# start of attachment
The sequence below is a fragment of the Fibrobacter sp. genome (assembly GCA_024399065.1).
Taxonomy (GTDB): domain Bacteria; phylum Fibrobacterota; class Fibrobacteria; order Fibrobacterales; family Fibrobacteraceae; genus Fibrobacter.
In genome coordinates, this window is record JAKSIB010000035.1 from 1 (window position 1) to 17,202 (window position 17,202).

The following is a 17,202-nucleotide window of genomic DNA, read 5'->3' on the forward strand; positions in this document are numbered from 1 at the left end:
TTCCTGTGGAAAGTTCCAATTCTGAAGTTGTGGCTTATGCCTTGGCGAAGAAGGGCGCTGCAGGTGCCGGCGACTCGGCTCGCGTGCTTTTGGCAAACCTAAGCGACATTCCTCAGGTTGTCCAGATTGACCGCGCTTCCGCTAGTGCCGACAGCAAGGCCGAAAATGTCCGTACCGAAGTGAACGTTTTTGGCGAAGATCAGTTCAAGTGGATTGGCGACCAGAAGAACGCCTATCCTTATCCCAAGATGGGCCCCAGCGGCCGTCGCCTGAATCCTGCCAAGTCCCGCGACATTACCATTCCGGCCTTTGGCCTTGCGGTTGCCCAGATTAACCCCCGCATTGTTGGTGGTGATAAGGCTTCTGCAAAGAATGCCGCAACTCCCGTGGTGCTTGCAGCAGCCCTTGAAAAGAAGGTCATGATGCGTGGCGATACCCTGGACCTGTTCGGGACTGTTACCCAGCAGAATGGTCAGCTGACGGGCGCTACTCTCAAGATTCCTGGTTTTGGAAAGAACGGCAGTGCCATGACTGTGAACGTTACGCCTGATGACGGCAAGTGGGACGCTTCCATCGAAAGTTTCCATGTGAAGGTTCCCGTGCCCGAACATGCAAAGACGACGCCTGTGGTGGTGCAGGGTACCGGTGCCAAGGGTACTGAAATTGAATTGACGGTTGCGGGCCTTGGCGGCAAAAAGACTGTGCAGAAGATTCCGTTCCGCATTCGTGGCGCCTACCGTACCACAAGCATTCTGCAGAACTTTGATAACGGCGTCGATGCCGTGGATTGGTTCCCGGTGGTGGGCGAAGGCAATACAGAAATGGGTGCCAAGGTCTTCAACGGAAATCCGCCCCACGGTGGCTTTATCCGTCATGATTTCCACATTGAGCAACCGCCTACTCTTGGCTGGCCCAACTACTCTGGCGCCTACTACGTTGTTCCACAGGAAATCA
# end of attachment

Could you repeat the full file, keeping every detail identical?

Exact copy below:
The sequence below is a fragment of the Fibrobacter sp. genome (assembly GCA_024399065.1).
Taxonomy (GTDB): domain Bacteria; phylum Fibrobacterota; class Fibrobacteria; order Fibrobacterales; family Fibrobacteraceae; genus Fibrobacter.
In genome coordinates, this window is record JAKSIB010000035.1 from 1 (window position 1) to 17,202 (window position 17,202).

The following is a 17,202-nucleotide window of genomic DNA, read 5'->3' on the forward strand; positions in this document are numbered from 1 at the left end:
TTCCTGTGGAAAGTTCCAATTCTGAAGTTGTGGCTTATGCCTTGGCGAAGAAGGGCGCTGCAGGTGCCGGCGACTCGGCTCGCGTGCTTTTGGCAAACCTAAGCGACATTCCTCAGGTTGTCCAGATTGACCGCGCTTCCGCTAGTGCCGACAGCAAGGCCGAAAATGTCCGTACCGAAGTGAACGTTTTTGGCGAAGATCAGTTCAAGTGGATTGGCGACCAGAAGAACGCCTATCCTTATCCCAAGATGGGCCCCAGCGGCCGTCGCCTGAATCCTGCCAAGTCCCGCGACATTACCATTCCGGCCTTTGGCCTTGCGGTTGCCCAGATTAACCCCCGCATTGTTGGTGGTGATAAGGCTTCTGCAAAGAATGCCGCAACTCCCGTGGTGCTTGCAGCAGCCCTTGAAAAGAAGGTCATGATGCGTGGCGATACCCTGGACCTGTTCGGGACTGTTACCCAGCAGAATGGTCAGCTGACGGGCGCTACTCTCAAGATTCCTGGTTTTGGAAAGAACGGCAGTGCCATGACTGTGAACGTTACGCCTGATGACGGCAAGTGGGACGCTTCCATCGAAAGTTTCCATGTGAAGGTTCCCGTGCCCGAACATGCAAAGACGACGCCTGTGGTGGTGCAGGGTACCGGTGCCAAGGGTACTGAAATTGAATTGACGGTTGCGGGCCTTGGCGGCAAAAAGACTGTGCAGAAGATTCCGTTCCGCATTCGTGGCGCCTACCGTACCACAAGCATTCTGCAGAACTTTGATAACGGCGTCGATGCCGTGGATTGGTTCCCGGTGGTGGGCGAAGGCAATACAGAAATGGGTGCCAAGGTCTTCAACGGAAATCCGCCCCACGGTGGCTTTATCCGTCATGATTTCCACATTGAGCAACCGCCTACTCTTGGCTGGCCCAACTACTCTGGCGCCTACTACGTTGTTCCACAGGAAATCA